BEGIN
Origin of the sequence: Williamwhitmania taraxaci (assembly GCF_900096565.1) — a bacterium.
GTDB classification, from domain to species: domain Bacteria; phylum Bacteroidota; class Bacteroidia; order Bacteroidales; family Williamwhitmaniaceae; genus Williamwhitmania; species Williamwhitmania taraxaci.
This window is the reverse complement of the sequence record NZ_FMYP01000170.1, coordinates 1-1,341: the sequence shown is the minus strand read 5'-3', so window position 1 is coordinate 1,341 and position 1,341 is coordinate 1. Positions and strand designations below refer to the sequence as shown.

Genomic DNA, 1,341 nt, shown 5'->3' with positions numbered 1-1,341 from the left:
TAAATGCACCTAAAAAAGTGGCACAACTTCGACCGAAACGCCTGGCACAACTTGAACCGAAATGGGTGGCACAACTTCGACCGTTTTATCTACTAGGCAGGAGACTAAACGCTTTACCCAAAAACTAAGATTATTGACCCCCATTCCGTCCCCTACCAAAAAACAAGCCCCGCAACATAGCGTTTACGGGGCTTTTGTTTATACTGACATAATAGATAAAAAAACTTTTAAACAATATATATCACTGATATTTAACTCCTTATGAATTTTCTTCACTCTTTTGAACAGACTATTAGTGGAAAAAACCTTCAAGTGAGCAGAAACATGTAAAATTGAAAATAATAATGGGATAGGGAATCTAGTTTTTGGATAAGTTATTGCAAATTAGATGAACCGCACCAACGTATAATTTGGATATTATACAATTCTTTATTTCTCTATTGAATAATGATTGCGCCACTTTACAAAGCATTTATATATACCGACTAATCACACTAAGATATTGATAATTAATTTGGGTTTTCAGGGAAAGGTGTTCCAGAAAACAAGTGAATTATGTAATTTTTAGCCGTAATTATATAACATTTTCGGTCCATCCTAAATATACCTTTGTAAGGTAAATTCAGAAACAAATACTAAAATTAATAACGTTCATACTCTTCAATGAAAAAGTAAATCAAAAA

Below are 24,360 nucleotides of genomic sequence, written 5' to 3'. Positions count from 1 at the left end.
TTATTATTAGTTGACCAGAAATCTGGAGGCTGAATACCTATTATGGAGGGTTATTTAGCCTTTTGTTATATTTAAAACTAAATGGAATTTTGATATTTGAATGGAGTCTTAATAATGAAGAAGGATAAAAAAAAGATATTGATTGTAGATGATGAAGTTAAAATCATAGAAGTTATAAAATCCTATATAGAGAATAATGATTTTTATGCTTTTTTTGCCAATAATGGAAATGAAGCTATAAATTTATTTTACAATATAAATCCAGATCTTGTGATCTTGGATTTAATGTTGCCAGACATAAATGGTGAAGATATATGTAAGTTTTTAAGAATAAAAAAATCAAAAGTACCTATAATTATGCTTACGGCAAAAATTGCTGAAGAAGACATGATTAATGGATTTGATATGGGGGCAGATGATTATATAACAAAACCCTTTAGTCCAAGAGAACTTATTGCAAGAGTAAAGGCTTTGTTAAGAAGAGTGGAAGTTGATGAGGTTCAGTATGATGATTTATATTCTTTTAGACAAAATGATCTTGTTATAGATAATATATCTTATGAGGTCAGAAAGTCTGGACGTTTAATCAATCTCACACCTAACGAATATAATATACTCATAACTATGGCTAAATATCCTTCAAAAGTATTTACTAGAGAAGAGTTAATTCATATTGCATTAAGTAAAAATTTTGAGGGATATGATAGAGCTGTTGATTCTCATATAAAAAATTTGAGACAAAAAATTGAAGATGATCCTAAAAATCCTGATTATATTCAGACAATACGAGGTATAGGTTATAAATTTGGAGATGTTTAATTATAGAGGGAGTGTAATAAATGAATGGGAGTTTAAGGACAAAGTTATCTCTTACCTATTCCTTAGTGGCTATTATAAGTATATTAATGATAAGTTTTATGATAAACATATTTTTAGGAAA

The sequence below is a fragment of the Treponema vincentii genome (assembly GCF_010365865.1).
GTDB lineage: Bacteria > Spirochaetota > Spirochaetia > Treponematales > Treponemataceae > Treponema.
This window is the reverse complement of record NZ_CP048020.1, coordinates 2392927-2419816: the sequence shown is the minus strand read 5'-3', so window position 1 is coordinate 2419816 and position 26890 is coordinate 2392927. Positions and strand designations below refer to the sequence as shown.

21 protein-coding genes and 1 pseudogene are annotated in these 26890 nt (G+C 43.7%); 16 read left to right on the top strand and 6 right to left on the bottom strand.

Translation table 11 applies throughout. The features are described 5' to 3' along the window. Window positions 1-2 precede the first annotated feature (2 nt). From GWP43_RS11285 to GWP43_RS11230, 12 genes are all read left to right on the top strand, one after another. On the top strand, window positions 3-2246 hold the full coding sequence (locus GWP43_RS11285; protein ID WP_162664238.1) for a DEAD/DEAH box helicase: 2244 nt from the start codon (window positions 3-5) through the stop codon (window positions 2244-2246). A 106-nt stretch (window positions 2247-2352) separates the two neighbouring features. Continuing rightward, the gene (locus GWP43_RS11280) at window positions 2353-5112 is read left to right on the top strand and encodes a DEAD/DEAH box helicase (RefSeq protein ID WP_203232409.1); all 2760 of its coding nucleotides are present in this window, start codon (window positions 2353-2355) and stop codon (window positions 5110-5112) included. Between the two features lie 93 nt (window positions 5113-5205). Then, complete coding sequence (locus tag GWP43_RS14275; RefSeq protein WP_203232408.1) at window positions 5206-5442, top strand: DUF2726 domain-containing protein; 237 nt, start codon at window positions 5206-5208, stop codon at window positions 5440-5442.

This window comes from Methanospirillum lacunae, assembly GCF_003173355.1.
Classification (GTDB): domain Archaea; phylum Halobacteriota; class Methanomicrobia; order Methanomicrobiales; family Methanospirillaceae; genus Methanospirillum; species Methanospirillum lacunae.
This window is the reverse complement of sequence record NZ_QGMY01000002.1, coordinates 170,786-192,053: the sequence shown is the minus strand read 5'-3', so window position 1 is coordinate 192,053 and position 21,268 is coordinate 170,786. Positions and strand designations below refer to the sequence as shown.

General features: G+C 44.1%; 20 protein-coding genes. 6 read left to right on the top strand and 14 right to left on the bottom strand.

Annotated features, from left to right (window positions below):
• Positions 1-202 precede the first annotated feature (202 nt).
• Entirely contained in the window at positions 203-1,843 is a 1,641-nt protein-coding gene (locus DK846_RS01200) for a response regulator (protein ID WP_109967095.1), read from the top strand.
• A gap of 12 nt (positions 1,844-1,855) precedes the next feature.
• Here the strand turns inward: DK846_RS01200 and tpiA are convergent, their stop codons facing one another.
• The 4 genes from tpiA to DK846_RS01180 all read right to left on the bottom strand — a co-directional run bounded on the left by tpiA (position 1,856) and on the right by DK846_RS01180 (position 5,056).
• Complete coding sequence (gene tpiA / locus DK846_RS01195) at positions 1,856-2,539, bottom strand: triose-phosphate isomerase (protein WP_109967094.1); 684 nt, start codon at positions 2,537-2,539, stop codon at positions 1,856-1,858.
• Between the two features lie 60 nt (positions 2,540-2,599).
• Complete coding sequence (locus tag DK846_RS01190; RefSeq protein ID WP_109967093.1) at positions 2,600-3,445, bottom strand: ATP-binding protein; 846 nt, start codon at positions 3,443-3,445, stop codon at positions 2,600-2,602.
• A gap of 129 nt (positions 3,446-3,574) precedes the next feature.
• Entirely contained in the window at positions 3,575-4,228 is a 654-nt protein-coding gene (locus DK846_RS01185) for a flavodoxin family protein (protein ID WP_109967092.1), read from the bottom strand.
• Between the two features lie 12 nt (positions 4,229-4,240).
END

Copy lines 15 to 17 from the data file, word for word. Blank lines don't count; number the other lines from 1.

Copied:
This window is the reverse complement of sequence record NZ_QGMY01000002.1, coordinates 170,786-192,053: the sequence shown is the minus strand read 5'-3', so window position 1 is coordinate 192,053 and position 21,268 is coordinate 170,786. Positions and strand designations below refer to the sequence as shown.

General features: G+C 44.1%; 20 protein-coding genes. 6 read left to right on the top strand and 14 right to left on the bottom strand.

Annotated features, from left to right (window positions below):